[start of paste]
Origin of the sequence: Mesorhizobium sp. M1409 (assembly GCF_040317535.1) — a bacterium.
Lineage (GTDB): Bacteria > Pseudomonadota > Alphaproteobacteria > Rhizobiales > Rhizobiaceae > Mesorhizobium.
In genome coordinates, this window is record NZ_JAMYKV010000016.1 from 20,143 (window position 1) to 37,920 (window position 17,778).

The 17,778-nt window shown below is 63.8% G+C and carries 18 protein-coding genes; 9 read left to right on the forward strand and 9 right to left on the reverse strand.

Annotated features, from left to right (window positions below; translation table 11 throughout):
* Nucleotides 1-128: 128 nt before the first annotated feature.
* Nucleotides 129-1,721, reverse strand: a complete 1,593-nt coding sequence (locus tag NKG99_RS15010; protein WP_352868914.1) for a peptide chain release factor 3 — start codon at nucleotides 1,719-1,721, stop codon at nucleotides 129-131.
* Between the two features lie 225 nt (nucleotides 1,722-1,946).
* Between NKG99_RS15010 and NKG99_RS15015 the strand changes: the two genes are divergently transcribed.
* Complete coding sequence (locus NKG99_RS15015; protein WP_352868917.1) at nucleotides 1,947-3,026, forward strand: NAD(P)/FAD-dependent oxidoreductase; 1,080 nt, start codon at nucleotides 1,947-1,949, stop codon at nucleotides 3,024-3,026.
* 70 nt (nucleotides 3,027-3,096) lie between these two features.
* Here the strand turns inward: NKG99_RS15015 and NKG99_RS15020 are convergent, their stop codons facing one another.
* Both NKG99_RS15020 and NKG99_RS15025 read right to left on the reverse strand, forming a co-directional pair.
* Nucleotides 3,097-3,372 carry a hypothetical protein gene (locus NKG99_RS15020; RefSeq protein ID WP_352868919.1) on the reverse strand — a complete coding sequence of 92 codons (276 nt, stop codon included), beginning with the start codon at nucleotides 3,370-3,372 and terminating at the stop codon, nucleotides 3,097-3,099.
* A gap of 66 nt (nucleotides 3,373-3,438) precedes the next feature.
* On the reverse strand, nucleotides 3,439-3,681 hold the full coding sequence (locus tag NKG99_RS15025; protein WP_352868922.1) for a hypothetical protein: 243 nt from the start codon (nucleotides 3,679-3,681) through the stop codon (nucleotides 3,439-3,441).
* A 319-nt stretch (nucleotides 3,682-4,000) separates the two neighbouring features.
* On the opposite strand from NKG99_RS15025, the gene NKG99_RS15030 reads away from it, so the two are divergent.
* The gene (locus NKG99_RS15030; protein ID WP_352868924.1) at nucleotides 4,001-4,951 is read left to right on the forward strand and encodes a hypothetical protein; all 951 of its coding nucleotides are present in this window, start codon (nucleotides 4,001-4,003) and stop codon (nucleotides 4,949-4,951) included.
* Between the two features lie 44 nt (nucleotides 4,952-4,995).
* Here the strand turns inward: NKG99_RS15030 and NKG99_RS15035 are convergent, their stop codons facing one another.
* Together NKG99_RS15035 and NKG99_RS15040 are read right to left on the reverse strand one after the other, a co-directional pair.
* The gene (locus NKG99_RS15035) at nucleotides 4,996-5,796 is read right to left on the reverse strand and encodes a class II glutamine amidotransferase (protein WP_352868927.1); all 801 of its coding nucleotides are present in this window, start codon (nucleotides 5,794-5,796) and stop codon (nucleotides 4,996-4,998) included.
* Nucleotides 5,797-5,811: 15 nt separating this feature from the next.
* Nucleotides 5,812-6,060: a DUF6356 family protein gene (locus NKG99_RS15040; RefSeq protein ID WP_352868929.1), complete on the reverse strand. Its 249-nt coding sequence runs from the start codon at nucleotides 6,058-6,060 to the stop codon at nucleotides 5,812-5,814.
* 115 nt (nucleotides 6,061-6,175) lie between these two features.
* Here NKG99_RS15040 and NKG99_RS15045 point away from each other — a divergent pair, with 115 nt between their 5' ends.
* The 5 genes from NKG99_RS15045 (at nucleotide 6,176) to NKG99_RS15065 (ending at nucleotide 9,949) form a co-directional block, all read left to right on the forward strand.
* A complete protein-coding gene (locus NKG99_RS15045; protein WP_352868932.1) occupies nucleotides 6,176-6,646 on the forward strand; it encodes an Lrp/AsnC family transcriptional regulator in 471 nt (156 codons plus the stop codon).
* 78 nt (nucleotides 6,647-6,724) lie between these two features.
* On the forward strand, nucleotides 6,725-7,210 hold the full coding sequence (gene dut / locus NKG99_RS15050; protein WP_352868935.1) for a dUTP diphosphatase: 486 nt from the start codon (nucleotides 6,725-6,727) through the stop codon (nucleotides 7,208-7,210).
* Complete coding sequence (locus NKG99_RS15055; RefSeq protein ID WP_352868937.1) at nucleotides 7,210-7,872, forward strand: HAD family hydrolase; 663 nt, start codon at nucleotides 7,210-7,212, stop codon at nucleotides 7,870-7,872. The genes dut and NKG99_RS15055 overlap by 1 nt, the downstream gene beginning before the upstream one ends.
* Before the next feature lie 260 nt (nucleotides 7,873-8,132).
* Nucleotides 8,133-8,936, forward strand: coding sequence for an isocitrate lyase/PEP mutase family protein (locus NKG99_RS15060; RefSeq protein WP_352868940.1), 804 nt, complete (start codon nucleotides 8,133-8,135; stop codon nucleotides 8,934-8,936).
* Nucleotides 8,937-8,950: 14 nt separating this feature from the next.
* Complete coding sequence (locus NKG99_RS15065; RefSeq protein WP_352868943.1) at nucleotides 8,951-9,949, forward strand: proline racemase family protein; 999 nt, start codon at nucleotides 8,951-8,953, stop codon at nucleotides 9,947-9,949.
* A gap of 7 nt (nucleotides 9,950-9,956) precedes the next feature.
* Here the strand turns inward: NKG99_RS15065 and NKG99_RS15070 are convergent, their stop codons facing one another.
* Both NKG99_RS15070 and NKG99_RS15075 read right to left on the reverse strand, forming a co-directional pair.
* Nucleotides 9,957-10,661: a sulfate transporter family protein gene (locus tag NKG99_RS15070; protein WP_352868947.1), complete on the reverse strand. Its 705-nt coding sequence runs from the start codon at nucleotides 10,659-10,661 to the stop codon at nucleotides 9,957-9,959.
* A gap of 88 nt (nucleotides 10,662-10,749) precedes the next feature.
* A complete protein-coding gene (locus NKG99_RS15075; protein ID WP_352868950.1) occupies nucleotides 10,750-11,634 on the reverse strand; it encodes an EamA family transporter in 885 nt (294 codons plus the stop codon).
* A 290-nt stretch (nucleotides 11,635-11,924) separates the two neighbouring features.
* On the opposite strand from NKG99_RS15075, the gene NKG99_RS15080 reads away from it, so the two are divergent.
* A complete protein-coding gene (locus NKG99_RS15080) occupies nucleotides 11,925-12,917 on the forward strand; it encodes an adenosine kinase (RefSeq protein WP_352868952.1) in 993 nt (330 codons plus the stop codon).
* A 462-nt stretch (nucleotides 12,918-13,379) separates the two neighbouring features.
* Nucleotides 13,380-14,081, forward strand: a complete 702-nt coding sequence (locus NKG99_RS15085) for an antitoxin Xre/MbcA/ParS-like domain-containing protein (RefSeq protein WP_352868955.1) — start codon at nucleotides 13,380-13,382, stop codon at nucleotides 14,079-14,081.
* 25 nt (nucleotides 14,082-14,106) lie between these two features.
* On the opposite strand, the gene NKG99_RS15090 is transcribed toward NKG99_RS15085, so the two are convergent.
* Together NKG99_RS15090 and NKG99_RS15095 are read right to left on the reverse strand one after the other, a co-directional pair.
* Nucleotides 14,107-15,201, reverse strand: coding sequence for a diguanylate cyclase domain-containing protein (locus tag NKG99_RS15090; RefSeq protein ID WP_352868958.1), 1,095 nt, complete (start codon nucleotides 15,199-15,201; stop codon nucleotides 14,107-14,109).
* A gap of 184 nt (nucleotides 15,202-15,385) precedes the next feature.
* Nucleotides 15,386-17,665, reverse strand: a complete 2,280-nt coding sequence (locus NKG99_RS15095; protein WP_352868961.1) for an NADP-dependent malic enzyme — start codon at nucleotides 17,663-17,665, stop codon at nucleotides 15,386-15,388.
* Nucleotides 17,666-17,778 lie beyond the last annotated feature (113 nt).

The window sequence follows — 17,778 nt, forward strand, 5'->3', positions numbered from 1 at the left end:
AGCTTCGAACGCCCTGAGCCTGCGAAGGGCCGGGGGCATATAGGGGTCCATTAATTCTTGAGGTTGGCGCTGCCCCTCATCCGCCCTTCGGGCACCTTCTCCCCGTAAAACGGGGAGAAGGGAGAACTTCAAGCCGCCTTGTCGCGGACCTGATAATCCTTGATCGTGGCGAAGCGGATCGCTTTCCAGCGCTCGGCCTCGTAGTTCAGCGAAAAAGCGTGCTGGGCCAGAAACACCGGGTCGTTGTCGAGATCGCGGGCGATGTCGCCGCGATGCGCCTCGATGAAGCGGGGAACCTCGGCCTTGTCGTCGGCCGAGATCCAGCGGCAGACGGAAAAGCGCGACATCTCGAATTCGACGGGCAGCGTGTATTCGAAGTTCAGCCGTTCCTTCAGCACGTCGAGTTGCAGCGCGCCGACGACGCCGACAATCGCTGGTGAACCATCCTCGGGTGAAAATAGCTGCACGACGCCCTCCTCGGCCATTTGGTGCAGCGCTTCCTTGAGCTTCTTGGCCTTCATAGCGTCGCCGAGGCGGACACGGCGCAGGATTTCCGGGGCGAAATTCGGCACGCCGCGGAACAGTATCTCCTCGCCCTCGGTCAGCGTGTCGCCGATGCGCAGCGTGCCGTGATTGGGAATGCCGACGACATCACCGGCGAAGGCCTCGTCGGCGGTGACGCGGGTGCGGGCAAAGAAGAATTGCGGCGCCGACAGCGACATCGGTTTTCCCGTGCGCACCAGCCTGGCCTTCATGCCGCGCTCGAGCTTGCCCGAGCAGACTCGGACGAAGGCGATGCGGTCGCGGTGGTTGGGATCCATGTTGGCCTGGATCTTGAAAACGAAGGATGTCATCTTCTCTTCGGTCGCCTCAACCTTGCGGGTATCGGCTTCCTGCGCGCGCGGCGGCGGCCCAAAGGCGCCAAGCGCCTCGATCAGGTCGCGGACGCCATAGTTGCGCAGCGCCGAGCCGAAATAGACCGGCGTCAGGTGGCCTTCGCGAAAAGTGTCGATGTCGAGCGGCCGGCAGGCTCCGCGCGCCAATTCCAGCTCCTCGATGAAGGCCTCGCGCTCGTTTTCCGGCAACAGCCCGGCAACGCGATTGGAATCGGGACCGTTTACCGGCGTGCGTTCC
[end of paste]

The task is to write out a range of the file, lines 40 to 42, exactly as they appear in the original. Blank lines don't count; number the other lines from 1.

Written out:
* Nucleotides 9,957-10,661: a sulfate transporter family protein gene (locus tag NKG99_RS15070; protein WP_352868947.1), complete on the reverse strand. Its 705-nt coding sequence runs from the start codon at nucleotides 10,659-10,661 to the stop codon at nucleotides 9,957-9,959.
* A gap of 88 nt (nucleotides 10,662-10,749) precedes the next feature.
* A complete protein-coding gene (locus NKG99_RS15075; protein ID WP_352868950.1) occupies nucleotides 10,750-11,634 on the reverse strand; it encodes an EamA family transporter in 885 nt (294 codons plus the stop codon).